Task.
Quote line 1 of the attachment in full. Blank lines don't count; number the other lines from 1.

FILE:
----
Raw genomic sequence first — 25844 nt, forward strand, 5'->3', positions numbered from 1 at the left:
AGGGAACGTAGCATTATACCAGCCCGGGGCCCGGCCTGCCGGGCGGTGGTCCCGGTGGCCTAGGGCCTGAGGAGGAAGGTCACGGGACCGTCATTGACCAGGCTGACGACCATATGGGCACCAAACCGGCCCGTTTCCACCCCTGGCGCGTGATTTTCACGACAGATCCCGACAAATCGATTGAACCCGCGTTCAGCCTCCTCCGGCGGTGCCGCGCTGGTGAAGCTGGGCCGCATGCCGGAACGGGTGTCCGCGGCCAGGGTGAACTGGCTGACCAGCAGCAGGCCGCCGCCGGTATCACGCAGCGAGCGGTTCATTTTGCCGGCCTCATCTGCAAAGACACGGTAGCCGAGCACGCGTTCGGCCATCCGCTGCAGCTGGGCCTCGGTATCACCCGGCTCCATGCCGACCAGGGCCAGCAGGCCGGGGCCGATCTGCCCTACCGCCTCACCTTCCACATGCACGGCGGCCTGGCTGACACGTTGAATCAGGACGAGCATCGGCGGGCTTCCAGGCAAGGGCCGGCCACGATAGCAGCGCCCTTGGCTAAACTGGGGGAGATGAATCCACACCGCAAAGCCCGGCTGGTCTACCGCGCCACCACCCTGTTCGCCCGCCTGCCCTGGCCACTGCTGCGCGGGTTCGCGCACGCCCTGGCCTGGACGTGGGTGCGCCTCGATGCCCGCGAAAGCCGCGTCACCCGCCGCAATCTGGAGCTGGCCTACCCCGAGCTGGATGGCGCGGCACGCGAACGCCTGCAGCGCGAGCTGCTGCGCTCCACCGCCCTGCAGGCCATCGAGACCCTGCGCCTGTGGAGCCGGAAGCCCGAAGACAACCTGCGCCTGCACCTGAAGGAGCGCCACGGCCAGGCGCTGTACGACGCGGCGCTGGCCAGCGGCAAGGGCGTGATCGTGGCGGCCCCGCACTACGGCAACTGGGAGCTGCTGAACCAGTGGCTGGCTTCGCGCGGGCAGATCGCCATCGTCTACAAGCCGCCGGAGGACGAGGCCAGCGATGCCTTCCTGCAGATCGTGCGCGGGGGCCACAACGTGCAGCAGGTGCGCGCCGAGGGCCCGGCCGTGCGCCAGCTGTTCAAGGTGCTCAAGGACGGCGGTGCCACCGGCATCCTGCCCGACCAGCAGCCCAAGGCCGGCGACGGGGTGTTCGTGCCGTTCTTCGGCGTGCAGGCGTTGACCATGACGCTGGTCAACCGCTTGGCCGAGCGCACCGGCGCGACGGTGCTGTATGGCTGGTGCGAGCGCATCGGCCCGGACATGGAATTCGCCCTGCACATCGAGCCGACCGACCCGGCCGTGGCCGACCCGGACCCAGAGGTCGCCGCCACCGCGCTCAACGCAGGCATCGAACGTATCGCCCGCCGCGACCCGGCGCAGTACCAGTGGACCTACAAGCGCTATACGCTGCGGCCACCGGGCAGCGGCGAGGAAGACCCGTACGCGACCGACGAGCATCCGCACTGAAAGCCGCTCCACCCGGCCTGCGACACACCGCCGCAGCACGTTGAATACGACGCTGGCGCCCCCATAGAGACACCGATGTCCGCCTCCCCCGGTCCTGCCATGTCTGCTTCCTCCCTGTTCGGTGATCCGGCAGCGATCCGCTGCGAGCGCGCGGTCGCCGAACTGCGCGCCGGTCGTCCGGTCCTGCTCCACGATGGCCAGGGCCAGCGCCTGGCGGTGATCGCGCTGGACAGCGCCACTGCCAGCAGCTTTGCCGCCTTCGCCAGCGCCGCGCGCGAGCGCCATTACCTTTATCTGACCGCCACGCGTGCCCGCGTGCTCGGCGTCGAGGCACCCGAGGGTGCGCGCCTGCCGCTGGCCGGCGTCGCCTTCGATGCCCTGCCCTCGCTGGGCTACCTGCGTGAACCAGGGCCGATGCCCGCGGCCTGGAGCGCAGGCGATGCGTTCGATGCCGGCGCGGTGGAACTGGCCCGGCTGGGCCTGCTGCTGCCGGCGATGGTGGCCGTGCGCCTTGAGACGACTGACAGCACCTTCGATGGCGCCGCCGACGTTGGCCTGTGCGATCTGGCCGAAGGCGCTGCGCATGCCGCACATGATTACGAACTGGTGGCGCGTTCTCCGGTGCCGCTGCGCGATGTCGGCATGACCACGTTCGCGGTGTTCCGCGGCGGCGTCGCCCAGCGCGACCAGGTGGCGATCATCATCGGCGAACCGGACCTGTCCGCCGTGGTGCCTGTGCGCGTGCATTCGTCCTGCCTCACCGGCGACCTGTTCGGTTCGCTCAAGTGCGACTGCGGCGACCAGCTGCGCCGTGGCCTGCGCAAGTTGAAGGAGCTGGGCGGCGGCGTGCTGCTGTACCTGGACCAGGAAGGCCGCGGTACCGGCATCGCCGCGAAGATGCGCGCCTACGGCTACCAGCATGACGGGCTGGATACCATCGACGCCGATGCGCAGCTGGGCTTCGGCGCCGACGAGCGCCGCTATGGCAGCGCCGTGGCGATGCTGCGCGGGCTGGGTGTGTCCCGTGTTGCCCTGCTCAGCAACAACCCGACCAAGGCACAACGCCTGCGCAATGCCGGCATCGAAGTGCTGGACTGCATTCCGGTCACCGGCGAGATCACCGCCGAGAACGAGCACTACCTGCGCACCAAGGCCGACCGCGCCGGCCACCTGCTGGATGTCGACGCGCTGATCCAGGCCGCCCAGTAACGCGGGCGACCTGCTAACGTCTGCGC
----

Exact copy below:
Raw genomic sequence first — 25844 nt, forward strand, 5'->3', positions numbered from 1 at the left: